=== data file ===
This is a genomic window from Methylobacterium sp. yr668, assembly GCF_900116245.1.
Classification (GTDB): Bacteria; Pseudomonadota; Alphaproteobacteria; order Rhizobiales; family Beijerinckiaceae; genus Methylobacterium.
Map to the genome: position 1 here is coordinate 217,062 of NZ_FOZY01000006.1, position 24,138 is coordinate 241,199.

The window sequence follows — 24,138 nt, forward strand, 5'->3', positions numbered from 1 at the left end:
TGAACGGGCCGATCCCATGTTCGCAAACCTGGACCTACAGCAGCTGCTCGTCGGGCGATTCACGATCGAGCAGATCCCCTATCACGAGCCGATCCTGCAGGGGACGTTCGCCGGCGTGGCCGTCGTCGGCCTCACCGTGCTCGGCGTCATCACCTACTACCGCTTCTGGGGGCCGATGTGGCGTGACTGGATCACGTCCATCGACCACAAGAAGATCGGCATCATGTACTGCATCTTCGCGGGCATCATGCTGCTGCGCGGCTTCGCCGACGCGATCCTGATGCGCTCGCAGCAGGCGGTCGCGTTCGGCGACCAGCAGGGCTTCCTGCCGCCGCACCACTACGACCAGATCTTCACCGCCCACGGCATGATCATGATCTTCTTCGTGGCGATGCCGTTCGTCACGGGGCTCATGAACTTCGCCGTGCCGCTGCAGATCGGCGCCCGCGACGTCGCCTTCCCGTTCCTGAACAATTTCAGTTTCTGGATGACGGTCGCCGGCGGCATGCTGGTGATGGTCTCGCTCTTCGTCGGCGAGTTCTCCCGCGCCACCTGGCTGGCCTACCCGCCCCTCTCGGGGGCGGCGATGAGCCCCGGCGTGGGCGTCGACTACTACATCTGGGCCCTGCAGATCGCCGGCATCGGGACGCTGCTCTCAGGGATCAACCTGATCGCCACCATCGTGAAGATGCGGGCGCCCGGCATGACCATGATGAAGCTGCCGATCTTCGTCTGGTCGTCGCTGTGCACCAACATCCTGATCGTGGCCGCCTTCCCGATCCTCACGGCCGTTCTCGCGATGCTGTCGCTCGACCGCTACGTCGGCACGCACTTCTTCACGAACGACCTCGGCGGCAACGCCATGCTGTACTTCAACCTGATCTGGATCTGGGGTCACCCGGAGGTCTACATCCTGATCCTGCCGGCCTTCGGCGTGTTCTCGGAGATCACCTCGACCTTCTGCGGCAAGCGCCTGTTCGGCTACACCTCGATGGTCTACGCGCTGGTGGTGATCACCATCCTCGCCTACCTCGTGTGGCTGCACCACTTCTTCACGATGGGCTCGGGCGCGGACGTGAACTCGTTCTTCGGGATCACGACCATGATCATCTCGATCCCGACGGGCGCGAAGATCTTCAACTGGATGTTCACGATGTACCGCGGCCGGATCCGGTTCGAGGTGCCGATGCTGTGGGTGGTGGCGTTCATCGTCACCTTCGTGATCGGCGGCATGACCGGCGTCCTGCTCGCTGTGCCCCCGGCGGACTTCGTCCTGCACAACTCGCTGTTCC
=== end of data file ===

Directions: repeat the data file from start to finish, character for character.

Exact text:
This is a genomic window from Methylobacterium sp. yr668, assembly GCF_900116245.1.
Classification (GTDB): Bacteria; Pseudomonadota; Alphaproteobacteria; order Rhizobiales; family Beijerinckiaceae; genus Methylobacterium.
Map to the genome: position 1 here is coordinate 217,062 of NZ_FOZY01000006.1, position 24,138 is coordinate 241,199.

The window sequence follows — 24,138 nt, forward strand, 5'->3', positions numbered from 1 at the left end:
TGAACGGGCCGATCCCATGTTCGCAAACCTGGACCTACAGCAGCTGCTCGTCGGGCGATTCACGATCGAGCAGATCCCCTATCACGAGCCGATCCTGCAGGGGACGTTCGCCGGCGTGGCCGTCGTCGGCCTCACCGTGCTCGGCGTCATCACCTACTACCGCTTCTGGGGGCCGATGTGGCGTGACTGGATCACGTCCATCGACCACAAGAAGATCGGCATCATGTACTGCATCTTCGCGGGCATCATGCTGCTGCGCGGCTTCGCCGACGCGATCCTGATGCGCTCGCAGCAGGCGGTCGCGTTCGGCGACCAGCAGGGCTTCCTGCCGCCGCACCACTACGACCAGATCTTCACCGCCCACGGCATGATCATGATCTTCTTCGTGGCGATGCCGTTCGTCACGGGGCTCATGAACTTCGCCGTGCCGCTGCAGATCGGCGCCCGCGACGTCGCCTTCCCGTTCCTGAACAATTTCAGTTTCTGGATGACGGTCGCCGGCGGCATGCTGGTGATGGTCTCGCTCTTCGTCGGCGAGTTCTCCCGCGCCACCTGGCTGGCCTACCCGCCCCTCTCGGGGGCGGCGATGAGCCCCGGCGTGGGCGTCGACTACTACATCTGGGCCCTGCAGATCGCCGGCATCGGGACGCTGCTCTCAGGGATCAACCTGATCGCCACCATCGTGAAGATGCGGGCGCCCGGCATGACCATGATGAAGCTGCCGATCTTCGTCTGGTCGTCGCTGTGCACCAACATCCTGATCGTGGCCGCCTTCCCGATCCTCACGGCCGTTCTCGCGATGCTGTCGCTCGACCGCTACGTCGGCACGCACTTCTTCACGAACGACCTCGGCGGCAACGCCATGCTGTACTTCAACCTGATCTGGATCTGGGGTCACCCGGAGGTCTACATCCTGATCCTGCCGGCCTTCGGCGTGTTCTCGGAGATCACCTCGACCTTCTGCGGCAAGCGCCTGTTCGGCTACACCTCGATGGTCTACGCGCTGGTGGTGATCACCATCCTCGCCTACCTCGTGTGGCTGCACCACTTCTTCACGATGGGCTCGGGCGCGGACGTGAACTCGTTCTTCGGGATCACGACCATGATCATCTCGATCCCGACGGGCGCGAAGATCTTCAACTGGATGTTCACGATGTACCGCGGCCGGATCCGGTTCGAGGTGCCGATGCTGTGGGTGGTGGCGTTCATCGTCACCTTCGTGATCGGCGGCATGACCGGCGTCCTGCTCGCTGTGCCCCCGGCGGACTTCGTCCTGCACAACTCGCTGTTCC